It operates 37,000 restaurants. It serves 69 million people a day. Its supply chains circle the globe.
So when McDonald’s changes the way it does business, it can cause a tectonic shift.
The world’s largest restaurant chain on Tuesday announced it would reduce its greenhouse gas emissions by the equivalent of 150 million metric tons of carbon dioxide by 2030.
It is the first restaurant company to set such a target.
“To create a better future for our planet, we must all get involved,” said Steve Easterbrook, McDonald’s President and CEO, announcing the move. “McDonald’s is doing its part by setting this ambitious goal to reduce greenhouse gas emissions to address the challenge of global climate change.”
The company says it plans to expand efforts to source beef sustainably, to promote renewable energy, and to reduce waste, using targets for each sector approved by the Science-Based Targets initiative.
Environmental groups hailed the move, saying it raises the bar for corporate sustainability.
“When a company like McDonald’s acts, the world can change,” said Dr. M. Sanjayan, CEO of Conservation International, which has partnered with the company on its sustainability initiatives in recent years. “Food is probably the single easiest way each of us can reduce our contribution to climate change. McDonald’s is now making that a little easier with an ambitious commitment to low-carbon growth.”
McDonald’s is starting with its chief product: beef. The company says it aims to eliminate deforestation from its beef supply chain by restoring degraded lands to pasture and by using existing rangelands better, thereby reducing pressures on forests. (Unsustainable beef production is the largest driver of deforestation in the tropics.) Meanwhile, McDonald’s says it plans to design, implement and share sustainable farming practices among its suppliers.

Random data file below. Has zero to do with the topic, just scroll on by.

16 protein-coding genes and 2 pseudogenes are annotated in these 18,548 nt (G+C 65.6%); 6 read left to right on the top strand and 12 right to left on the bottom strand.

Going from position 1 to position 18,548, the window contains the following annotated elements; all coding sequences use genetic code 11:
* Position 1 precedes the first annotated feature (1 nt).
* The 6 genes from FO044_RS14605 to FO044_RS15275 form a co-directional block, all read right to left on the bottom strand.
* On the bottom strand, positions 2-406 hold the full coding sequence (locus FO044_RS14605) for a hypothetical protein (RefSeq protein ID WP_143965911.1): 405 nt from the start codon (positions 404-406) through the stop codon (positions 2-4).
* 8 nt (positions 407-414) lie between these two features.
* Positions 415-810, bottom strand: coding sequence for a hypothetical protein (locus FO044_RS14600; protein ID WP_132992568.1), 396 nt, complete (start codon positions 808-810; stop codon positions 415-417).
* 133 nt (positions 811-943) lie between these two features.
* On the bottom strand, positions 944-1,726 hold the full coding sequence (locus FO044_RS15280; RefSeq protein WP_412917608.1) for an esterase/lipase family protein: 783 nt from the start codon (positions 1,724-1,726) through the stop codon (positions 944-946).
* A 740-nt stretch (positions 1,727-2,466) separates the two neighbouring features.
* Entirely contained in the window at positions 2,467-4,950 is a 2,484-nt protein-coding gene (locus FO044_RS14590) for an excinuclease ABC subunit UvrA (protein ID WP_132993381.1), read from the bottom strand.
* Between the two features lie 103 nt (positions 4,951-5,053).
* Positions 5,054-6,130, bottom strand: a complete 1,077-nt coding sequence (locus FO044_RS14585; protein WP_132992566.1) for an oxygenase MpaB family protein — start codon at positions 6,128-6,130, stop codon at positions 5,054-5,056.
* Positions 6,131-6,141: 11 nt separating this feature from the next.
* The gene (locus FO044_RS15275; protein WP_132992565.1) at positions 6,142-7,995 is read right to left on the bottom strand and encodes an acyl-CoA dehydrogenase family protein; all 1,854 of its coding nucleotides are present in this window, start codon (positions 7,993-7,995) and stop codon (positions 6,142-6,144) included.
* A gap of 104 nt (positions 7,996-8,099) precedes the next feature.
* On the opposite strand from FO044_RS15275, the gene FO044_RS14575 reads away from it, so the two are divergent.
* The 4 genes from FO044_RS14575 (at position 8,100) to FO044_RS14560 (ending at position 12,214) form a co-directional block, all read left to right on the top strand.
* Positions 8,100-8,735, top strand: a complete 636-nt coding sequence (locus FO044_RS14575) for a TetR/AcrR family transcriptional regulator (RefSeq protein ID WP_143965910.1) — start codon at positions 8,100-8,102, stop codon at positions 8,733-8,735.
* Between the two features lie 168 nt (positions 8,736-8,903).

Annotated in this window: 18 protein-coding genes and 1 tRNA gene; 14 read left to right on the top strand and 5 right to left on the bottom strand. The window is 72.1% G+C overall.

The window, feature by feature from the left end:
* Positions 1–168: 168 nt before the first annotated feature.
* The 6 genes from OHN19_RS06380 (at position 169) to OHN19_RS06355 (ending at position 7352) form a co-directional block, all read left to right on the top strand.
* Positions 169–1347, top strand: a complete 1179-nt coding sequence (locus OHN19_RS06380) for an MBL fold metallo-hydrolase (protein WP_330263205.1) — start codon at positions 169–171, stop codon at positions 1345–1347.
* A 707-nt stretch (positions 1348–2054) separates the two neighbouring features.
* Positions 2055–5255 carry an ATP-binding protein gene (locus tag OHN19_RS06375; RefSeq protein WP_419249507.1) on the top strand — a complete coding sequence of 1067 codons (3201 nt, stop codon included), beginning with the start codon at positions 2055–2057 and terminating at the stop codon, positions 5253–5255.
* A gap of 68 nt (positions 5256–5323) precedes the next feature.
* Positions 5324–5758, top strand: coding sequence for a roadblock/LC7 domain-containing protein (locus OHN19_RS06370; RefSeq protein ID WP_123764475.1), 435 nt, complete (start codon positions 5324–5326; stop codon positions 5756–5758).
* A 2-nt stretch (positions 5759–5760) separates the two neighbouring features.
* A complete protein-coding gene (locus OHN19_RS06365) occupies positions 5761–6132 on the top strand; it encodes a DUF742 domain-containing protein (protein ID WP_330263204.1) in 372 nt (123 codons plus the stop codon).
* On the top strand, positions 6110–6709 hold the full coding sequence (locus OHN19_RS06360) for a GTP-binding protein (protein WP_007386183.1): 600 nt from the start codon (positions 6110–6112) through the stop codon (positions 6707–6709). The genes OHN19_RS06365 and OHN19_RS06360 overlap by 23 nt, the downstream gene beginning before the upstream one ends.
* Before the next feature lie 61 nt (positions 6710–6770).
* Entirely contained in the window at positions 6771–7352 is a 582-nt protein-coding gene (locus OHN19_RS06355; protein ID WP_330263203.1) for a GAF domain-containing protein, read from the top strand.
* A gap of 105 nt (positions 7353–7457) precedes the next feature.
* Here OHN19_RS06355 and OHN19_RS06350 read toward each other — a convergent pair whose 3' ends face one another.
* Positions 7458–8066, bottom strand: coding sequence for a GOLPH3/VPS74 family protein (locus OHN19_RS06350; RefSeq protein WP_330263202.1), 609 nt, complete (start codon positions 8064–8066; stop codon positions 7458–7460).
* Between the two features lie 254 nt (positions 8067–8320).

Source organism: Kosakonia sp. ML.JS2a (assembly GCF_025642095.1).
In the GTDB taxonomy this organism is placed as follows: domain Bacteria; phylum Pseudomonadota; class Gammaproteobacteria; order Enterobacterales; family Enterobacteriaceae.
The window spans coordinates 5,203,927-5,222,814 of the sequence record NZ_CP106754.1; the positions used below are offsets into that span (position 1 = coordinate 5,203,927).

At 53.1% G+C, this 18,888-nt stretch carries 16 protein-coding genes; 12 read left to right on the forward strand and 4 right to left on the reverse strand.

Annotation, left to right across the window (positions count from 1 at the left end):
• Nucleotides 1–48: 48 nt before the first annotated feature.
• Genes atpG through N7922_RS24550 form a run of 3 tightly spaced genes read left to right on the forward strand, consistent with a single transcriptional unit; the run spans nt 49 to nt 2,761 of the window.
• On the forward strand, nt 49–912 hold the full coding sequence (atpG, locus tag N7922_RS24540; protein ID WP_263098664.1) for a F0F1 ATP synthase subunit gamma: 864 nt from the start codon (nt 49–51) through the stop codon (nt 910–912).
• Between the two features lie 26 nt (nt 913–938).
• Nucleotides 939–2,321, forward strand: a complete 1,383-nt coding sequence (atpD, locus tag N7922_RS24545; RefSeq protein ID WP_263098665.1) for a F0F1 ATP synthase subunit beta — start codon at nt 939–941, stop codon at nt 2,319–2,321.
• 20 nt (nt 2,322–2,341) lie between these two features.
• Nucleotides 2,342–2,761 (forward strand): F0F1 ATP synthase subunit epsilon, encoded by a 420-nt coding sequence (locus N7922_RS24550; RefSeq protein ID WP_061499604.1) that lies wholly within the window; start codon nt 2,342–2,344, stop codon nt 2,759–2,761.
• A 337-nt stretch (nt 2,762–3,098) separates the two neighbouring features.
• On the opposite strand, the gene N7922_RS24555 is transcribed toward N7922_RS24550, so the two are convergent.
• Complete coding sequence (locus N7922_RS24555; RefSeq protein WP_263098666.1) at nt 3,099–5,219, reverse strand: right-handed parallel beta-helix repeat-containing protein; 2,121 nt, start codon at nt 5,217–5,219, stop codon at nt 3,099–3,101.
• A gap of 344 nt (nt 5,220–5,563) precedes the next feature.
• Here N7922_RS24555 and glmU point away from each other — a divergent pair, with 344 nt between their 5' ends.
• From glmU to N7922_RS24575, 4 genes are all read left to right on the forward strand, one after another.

It takes a lot of energy to run a restaurant. To address energy use, McDonald’s is undertaking a campaign to improve energy and water efficiency, down to the design of its restaurants. Already, recent design changes to its U.S. stores has cut electricity consumption by more than 16 percent and water use by 19 percent.
Lastly, McDonald’s is looking at its trash. By 2025, the company says, 100 percent of its packaging will come from renewable, recycled or certified sources.
Taken together, these changes will eliminate the same amount of emissions as the carbon footprint of Belgium. The company’s no-deforestation pledge is of particular importance to the climate — protecting forests alone represents at least 30 percent of all mitigation action needed to prevent catastrophic climate change.
“Since the Paris Agreement [in 2015], we’ve recognized that climate change is a shared responsibility across the public and private sectors, and companies have stepped up to the task,” said Shyla Raghav, Conservation International’s climate lead. “There are still many more companies that need to get on board, but this announcement is a hopeful step for more participation and ambition from the private sector.”
The move is the latest in a tide of multinational corporations looking to curb their impacts on nature and the climate. Last year, Walmart, the world’s largest retailer and another Conservation International partner, launched Project Gigaton, aimed at cutting carbon emissions in its (massive) supply chain.
Bruno Vander Velde is Conservation International’s editorial director.
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